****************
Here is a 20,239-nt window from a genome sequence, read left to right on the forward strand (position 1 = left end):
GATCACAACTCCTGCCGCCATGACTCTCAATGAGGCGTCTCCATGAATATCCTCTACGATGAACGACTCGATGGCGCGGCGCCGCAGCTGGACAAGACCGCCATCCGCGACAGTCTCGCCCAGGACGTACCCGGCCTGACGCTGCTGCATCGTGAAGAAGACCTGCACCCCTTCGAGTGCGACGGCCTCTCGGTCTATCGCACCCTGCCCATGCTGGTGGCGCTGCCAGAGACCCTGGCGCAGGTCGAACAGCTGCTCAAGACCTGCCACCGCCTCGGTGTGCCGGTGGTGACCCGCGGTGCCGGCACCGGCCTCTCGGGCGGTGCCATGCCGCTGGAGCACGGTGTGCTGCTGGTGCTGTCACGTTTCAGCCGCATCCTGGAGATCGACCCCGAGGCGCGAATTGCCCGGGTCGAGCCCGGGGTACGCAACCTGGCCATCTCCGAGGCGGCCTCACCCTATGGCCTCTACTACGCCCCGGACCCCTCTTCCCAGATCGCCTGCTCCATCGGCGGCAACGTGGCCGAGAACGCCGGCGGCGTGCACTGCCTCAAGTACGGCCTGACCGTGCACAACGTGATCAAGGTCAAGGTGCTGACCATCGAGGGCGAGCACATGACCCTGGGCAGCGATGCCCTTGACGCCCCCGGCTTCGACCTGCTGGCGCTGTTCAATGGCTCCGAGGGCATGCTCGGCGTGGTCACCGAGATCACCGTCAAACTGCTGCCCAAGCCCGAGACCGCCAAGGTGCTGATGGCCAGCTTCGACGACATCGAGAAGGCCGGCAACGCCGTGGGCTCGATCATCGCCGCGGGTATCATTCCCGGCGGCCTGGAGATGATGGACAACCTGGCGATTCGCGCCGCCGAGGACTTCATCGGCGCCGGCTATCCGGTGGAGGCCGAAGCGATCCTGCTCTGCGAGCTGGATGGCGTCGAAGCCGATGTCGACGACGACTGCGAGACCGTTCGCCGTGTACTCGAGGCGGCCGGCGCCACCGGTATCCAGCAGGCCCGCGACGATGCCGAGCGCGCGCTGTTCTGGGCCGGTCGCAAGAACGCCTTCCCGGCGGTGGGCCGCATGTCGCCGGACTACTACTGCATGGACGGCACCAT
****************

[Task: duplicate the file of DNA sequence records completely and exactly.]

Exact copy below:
Here is a 20,239-nt window from a genome sequence, read left to right on the forward strand (position 1 = left end):
GATCACAACTCCTGCCGCCATGACTCTCAATGAGGCGTCTCCATGAATATCCTCTACGATGAACGACTCGATGGCGCGGCGCCGCAGCTGGACAAGACCGCCATCCGCGACAGTCTCGCCCAGGACGTACCCGGCCTGACGCTGCTGCATCGTGAAGAAGACCTGCACCCCTTCGAGTGCGACGGCCTCTCGGTCTATCGCACCCTGCCCATGCTGGTGGCGCTGCCAGAGACCCTGGCGCAGGTCGAACAGCTGCTCAAGACCTGCCACCGCCTCGGTGTGCCGGTGGTGACCCGCGGTGCCGGCACCGGCCTCTCGGGCGGTGCCATGCCGCTGGAGCACGGTGTGCTGCTGGTGCTGTCACGTTTCAGCCGCATCCTGGAGATCGACCCCGAGGCGCGAATTGCCCGGGTCGAGCCCGGGGTACGCAACCTGGCCATCTCCGAGGCGGCCTCACCCTATGGCCTCTACTACGCCCCGGACCCCTCTTCCCAGATCGCCTGCTCCATCGGCGGCAACGTGGCCGAGAACGCCGGCGGCGTGCACTGCCTCAAGTACGGCCTGACCGTGCACAACGTGATCAAGGTCAAGGTGCTGACCATCGAGGGCGAGCACATGACCCTGGGCAGCGATGCCCTTGACGCCCCCGGCTTCGACCTGCTGGCGCTGTTCAATGGCTCCGAGGGCATGCTCGGCGTGGTCACCGAGATCACCGTCAAACTGCTGCCCAAGCCCGAGACCGCCAAGGTGCTGATGGCCAGCTTCGACGACATCGAGAAGGCCGGCAACGCCGTGGGCTCGATCATCGCCGCGGGTATCATTCCCGGCGGCCTGGAGATGATGGACAACCTGGCGATTCGCGCCGCCGAGGACTTCATCGGCGCCGGCTATCCGGTGGAGGCCGAAGCGATCCTGCTCTGCGAGCTGGATGGCGTCGAAGCCGATGTCGACGACGACTGCGAGACCGTTCGCCGTGTACTCGAGGCGGCCGGCGCCACCGGTATCCAGCAGGCCCGCGACGATGCCGAGCGCGCGCTGTTCTGGGCCGGTCGCAAGAACGCCTTCCCGGCGGTGGGCCGCATGTCGCCGGACTACTACTGCATGGACGGCACCAT